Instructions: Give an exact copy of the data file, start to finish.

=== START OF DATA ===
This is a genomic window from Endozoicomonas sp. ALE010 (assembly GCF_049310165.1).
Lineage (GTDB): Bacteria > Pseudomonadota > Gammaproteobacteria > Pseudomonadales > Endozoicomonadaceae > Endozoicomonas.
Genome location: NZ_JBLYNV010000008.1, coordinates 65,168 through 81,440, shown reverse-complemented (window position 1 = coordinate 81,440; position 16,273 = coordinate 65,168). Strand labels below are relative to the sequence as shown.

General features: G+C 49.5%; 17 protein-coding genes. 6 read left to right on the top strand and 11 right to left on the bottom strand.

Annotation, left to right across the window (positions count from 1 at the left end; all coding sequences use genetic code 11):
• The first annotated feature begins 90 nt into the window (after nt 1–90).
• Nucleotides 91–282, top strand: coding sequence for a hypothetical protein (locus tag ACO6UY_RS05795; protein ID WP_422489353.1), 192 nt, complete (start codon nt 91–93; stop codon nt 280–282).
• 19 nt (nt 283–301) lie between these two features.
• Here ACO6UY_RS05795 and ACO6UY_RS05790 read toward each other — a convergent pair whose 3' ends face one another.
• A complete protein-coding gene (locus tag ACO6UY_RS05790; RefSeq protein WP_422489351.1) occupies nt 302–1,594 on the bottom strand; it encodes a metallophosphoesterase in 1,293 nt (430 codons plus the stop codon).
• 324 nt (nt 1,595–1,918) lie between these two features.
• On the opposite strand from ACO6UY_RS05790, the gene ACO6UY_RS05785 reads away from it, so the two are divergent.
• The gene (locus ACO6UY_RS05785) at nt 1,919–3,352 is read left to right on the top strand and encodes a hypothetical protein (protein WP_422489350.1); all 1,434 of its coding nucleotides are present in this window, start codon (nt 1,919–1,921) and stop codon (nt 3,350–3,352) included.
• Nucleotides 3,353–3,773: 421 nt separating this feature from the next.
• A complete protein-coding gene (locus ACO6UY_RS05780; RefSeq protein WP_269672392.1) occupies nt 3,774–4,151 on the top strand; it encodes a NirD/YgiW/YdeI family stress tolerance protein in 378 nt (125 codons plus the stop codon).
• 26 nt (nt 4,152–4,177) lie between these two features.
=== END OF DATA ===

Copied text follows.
This is a genomic window from Endozoicomonas sp. ALE010 (assembly GCF_049310165.1).
Lineage (GTDB): Bacteria > Pseudomonadota > Gammaproteobacteria > Pseudomonadales > Endozoicomonadaceae > Endozoicomonas.
Genome location: NZ_JBLYNV010000008.1, coordinates 65,168 through 81,440, shown reverse-complemented (window position 1 = coordinate 81,440; position 16,273 = coordinate 65,168). Strand labels below are relative to the sequence as shown.

General features: G+C 49.5%; 17 protein-coding genes. 6 read left to right on the top strand and 11 right to left on the bottom strand.

Annotation, left to right across the window (positions count from 1 at the left end; all coding sequences use genetic code 11):
• The first annotated feature begins 90 nt into the window (after nt 1–90).
• Nucleotides 91–282, top strand: coding sequence for a hypothetical protein (locus tag ACO6UY_RS05795; protein ID WP_422489353.1), 192 nt, complete (start codon nt 91–93; stop codon nt 280–282).
• 19 nt (nt 283–301) lie between these two features.
• Here ACO6UY_RS05795 and ACO6UY_RS05790 read toward each other — a convergent pair whose 3' ends face one another.
• A complete protein-coding gene (locus tag ACO6UY_RS05790; RefSeq protein WP_422489351.1) occupies nt 302–1,594 on the bottom strand; it encodes a metallophosphoesterase in 1,293 nt (430 codons plus the stop codon).
• 324 nt (nt 1,595–1,918) lie between these two features.
• On the opposite strand from ACO6UY_RS05790, the gene ACO6UY_RS05785 reads away from it, so the two are divergent.
• The gene (locus ACO6UY_RS05785) at nt 1,919–3,352 is read left to right on the top strand and encodes a hypothetical protein (protein WP_422489350.1); all 1,434 of its coding nucleotides are present in this window, start codon (nt 1,919–1,921) and stop codon (nt 3,350–3,352) included.
• Nucleotides 3,353–3,773: 421 nt separating this feature from the next.
• A complete protein-coding gene (locus ACO6UY_RS05780; RefSeq protein WP_269672392.1) occupies nt 3,774–4,151 on the top strand; it encodes a NirD/YgiW/YdeI family stress tolerance protein in 378 nt (125 codons plus the stop codon).
• 26 nt (nt 4,152–4,177) lie between these two features.